Fully diluted shares are the number of shares of stock that a company would have outstanding if all options were exercised and bonds converted. Companies often refer to their profits or earnings on a fully diluted basis, which means that they divide the profits or earnings by the number of fully diluted shares.
A potential investor should look at the number of fully diluted shares when making comparisons between companies. Even if the number includes options that have not been exercised, or bonds that have not been converted, it factors in those possibilities. If an investor only looks at the number of shares actually outstanding, a large number of exercised options or bond conversions could cause a sharp drop in the share price by essentially flooding the market with new shares.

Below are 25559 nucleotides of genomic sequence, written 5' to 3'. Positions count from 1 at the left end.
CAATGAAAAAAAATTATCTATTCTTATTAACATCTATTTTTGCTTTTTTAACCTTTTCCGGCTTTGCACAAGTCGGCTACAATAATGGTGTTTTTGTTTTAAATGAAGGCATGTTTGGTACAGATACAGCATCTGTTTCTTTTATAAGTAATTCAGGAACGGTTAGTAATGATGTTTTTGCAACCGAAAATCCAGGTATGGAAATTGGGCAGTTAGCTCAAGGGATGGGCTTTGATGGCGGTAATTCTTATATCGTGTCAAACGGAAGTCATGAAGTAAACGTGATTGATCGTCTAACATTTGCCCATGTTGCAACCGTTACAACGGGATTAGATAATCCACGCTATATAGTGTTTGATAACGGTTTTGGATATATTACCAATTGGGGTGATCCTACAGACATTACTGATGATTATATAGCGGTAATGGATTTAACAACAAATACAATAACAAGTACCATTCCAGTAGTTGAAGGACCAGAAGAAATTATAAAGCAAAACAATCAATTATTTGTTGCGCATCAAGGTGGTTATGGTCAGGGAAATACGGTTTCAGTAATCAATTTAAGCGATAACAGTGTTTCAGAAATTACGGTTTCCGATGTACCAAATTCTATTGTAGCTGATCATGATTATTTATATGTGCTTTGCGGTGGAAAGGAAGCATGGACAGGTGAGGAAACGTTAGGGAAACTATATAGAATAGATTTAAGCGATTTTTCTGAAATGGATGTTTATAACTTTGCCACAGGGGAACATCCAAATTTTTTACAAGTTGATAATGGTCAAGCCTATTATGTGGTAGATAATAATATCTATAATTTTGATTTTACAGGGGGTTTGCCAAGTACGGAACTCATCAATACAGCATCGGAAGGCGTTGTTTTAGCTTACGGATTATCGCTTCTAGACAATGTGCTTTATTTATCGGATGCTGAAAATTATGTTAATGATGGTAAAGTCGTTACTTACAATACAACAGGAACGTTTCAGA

As an example, assume a company has 10 million shares outstanding at $10 per share. The company’s market capitalization is $100 million, or 10 million shares times $10 each. Suppose there are also 3 million options that have not been exercised, plus bonds equal to 2 million shares when converted. If all 5 million of these shares were exercised, the company would have 15 million shares outstanding, but still have a market capitalization of $100 million, so each share would be worth just $6.67.